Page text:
Imaging of surfaces and defects of crystals. Progress report, May 1, 1978--April 30, 1979 [electronic resource].
- Washington, D.C. : United States. Dept. of Energy, 1979.
Oak Ridge, Tenn. : Distributed by the Office of Scientific and Technical Information, U.S. Dept. of Energy.
- Physical Description:
- Pages: 31 : digital, PDF file
- Additional Creators:
- Arizona State University
United States. Department of Energy
United States. Department of Energy. Office of Scientific and Technical Information
- The possibility of obtaining electron diffraction patterns from very small specimen regions combined with high resolution imaging by use of scanning transmission electron microscopy (STEM) allows the detailed study of small nuclei of reaction products or of crystal defects. The capabilities of this method have been extended by the design and construction of a TV system for the viewing and recording of microdiffraction patterns from our STEM instrument so that clear patterns can be obtained from regions as small as 10A in diameter. This system has been applied to the study of initial stages of oxidation of chromium films, revealing the presence of very small oxide nuclei and identifying these crystals as having a previously unsuspected spinel structure. The further stages of growth of oxides on chromium are being investigated. Initial results have also been obtained on the surface structure of oxides such as MgO. The extension of previous work on the diffraction from, and imaging of crystal surfaces by the use of medium-to-low energy electrons (15 to 1 keV) has allowed a much more complete understanding of the contrast-producing mechanisms. Application to the study of pyrolytic graphite surfaces has given a clear picture of the mosaic structure and defect distribution and provided a basis for the more reliable and quantitative general use of these techniques in surface structure analysis.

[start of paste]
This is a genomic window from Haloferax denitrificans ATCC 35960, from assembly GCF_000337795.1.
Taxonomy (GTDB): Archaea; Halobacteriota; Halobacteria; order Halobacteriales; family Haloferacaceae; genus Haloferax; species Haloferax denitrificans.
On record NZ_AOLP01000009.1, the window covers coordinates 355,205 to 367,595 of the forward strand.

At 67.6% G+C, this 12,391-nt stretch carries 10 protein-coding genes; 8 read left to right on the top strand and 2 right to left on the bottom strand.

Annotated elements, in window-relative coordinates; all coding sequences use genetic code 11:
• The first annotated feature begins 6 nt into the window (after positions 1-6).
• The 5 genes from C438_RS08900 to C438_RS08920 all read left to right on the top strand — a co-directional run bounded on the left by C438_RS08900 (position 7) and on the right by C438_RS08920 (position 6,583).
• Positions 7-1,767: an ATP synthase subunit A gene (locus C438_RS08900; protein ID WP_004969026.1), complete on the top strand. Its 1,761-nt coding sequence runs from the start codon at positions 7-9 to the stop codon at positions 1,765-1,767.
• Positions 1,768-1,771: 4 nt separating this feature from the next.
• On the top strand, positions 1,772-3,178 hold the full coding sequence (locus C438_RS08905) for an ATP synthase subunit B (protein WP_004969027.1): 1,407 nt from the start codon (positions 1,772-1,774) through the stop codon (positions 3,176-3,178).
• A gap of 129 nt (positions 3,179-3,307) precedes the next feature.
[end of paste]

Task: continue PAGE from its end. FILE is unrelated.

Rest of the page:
- Published through SciTech Connect.
Cowley, J. M.
- Funding Information:
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